Seattle attorney Kurt Boehl is happy to think he's contributing to the success of Washington's grand experiment in regulating marijuana by advising his clients on how to navigate the industry's legal complexities.
But there's a worry that his efforts could earn him an ethics complaint. After all, marijuana is illegal under federal law, and lawyers aren't supposed to help their clients break the law.
One selling point of Washington's new legal marijuana law was that a huge chunk of pot-related tax revenue would be devoted to health coverage for low-income residents.
But it's not clear the money will go to health care after all.Under the federal Affordable Care Act, also known as "Obamacare," a would-be recipient of the pot taxes— Washington's Basic Health Plan—is being eliminated. The plan, which provided low-cost health insurance to the working poor, is being absorbed by Medicaid and will end Dec. 31, according the state Health Care Authority.
As the proprietor of a medical marijuana dispensary in Seattle, Dawn Darington has seen patients wracked by AIDS and cancer. She's also seen "patients" who show up for a free pot brownie and never come back.
Now, Washington is pushing forward with plans to entice the latter into its new world of legal, taxed recreational pot, and advocates like Darington say they're worried about where that's going to leave those who actually need cannabis.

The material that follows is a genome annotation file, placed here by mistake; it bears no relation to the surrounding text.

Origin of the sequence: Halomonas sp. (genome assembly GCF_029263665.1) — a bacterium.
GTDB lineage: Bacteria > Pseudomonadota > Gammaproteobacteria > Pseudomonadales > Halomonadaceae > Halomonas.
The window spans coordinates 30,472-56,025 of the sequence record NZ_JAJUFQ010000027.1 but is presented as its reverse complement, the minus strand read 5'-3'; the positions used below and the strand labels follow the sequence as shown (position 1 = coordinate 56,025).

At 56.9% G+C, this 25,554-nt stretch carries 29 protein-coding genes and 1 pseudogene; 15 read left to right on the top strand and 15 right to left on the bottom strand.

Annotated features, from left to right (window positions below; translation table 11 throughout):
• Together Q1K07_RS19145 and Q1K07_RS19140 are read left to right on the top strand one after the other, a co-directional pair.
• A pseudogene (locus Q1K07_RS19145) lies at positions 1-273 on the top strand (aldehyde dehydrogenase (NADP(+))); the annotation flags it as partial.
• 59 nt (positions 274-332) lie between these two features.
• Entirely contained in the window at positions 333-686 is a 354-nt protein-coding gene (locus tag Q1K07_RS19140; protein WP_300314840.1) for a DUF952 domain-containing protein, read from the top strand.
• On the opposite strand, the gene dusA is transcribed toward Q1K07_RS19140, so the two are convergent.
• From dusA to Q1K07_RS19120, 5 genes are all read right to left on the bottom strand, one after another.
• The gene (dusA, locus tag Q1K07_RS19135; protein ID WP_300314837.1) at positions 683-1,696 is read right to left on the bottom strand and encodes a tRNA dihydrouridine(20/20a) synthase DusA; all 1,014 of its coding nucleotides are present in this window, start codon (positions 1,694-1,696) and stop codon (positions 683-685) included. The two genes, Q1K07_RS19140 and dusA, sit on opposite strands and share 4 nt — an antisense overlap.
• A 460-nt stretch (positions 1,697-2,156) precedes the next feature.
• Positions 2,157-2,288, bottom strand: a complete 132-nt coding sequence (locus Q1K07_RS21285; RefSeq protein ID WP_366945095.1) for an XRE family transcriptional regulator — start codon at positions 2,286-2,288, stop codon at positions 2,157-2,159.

The man identified as the shooter in the Washington Navy Yard slayings had been arrested in Seattle in 2004 for shooting out the tires of a parked car in what he described as an anger-fueled "black out."
Two construction workers building a new home told police that Aaron Alexis walked out of a home next door on May 6, 2004, pulled a pistol from his waistband and fired three shots into the rear tires of their parked car.
Despite 75 years of federal marijuana prohibition, the Justice Department said Thursday that states can let people use the drug, license people to grow it and even allow adults to stroll into stores and buy it — as long as the weed is kept away from kids, the black market and federal property.
In a sweeping new policy statement prompted by pot legalization votes in Washington and Colorado last fall, the department gave the green light to states to adopt tight regulatory schemes to oversee the medical and recreational marijuana industries burgeoning across the country.
Jury selection is underway in the sentencing of Staff Sgt. Robert Bales, the U.S. soldier who killed 16 Afghan civilians during raids on two villages last year.
Bales pleaded guilty in June to premeditated murder and other charges in a deal to avoid the death penalty. This week's sentencing will determine whether he is sentenced to life in prison with the possibility of parole, or without it.
Army prosecutors said Monday they have a recording of a phone call in which Staff Sgt. Robert Bales and his wife laugh as they review the charges filed against him in the killing of 16 Afghan villagers.
Bales, an Ohio native and father of two from Lake Tapps, Wash., pleaded guilty in June in a deal to avoid the death penalty for killing the civilians, mostly women and children, on March 11, 2012.